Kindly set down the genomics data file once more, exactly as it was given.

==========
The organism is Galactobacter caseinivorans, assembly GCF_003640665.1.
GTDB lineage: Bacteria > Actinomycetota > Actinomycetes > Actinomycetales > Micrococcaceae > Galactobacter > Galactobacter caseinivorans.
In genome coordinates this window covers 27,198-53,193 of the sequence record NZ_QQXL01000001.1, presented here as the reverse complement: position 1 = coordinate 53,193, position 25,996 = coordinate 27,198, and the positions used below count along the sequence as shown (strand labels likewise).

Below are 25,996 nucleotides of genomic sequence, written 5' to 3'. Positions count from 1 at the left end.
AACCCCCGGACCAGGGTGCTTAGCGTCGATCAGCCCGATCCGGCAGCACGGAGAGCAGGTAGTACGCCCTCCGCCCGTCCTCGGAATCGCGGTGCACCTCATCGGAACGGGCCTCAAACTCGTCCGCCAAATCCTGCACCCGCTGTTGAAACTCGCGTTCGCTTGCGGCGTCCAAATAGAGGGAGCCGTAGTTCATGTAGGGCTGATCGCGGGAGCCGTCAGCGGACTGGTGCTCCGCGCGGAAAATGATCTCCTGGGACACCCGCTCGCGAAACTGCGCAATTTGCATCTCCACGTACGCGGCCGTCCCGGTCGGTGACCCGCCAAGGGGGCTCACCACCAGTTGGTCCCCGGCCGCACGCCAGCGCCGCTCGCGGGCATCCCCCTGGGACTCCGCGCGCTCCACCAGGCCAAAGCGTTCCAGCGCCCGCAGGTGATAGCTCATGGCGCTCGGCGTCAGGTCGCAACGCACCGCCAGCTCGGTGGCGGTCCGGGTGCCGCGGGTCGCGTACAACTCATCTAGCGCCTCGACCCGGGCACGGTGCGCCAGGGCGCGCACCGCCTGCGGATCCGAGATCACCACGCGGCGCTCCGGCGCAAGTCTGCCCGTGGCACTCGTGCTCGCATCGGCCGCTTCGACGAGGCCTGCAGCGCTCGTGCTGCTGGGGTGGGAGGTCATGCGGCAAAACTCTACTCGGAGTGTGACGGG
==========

The organism is Galactobacter caseinivorans, assembly GCF_003640665.1.
GTDB lineage: Bacteria > Actinomycetota > Actinomycetes > Actinomycetales > Micrococcaceae > Galactobacter > Galactobacter caseinivorans.
In genome coordinates this window covers 27,198-53,193 of the sequence record NZ_QQXL01000001.1, presented here as the reverse complement: position 1 = coordinate 53,193, position 25,996 = coordinate 27,198, and the positions used below count along the sequence as shown (strand labels likewise).

Below are 25,996 nucleotides of genomic sequence, written 5' to 3'. Positions count from 1 at the left end.
AACCCCCGGACCAGGGTGCTTAGCGTCGATCAGCCCGATCCGGCAGCACGGAGAGCAGGTAGTACGCCCTCCGCCCGTCCTCGGAATCGCGGTGCACCTCATCGGAACGGGCCTCAAACTCGTCCGCCAAATCCTGCACCCGCTGTTGAAACTCGCGTTCGCTTGCGGCGTCCAAATAGAGGGAGCCGTAGTTCATGTAGGGCTGATCGCGGGAGCCGTCAGCGGACTGGTGCTCCGCGCGGAAAATGATCTCCTGGGACACCCGCTCGCGAAACTGCGCAATTTGCATCTCCACGTACGCGGCCGTCCCGGTCGGTGACCCGCCAAGGGGGCTCACCACCAGTTGGTCCCCGGCCGCACGCCAGCGCCGCTCGCGGGCATCCCCCTGGGACTCCGCGCGCTCCACCAGGCCAAAGCGTTCCAGCGCCCGCAGGTGATAGCTCATGGCGCTCGGCGTCAGGTCGCAACGCACCGCCAGCTCGGTGGCGGTCCGGGTGCCGCGGGTCGCGTACAACTCATCTAGCGCCTCGACCCGGGCACGGTGCGCCAGGGCGCGCACCGCCTGCGGATCCGAGATCACCACGCGGCGCTCCGGCGCAAGTCTGCCCGTGGCACTCGTGCTCGCATCGGCCGCTTCGACGAGGCCTGCAGCGCTCGTGCTGCTGGGGTGGGAGGTCATGCGGCAAAACTCTACTCGGAGTGTGACGGG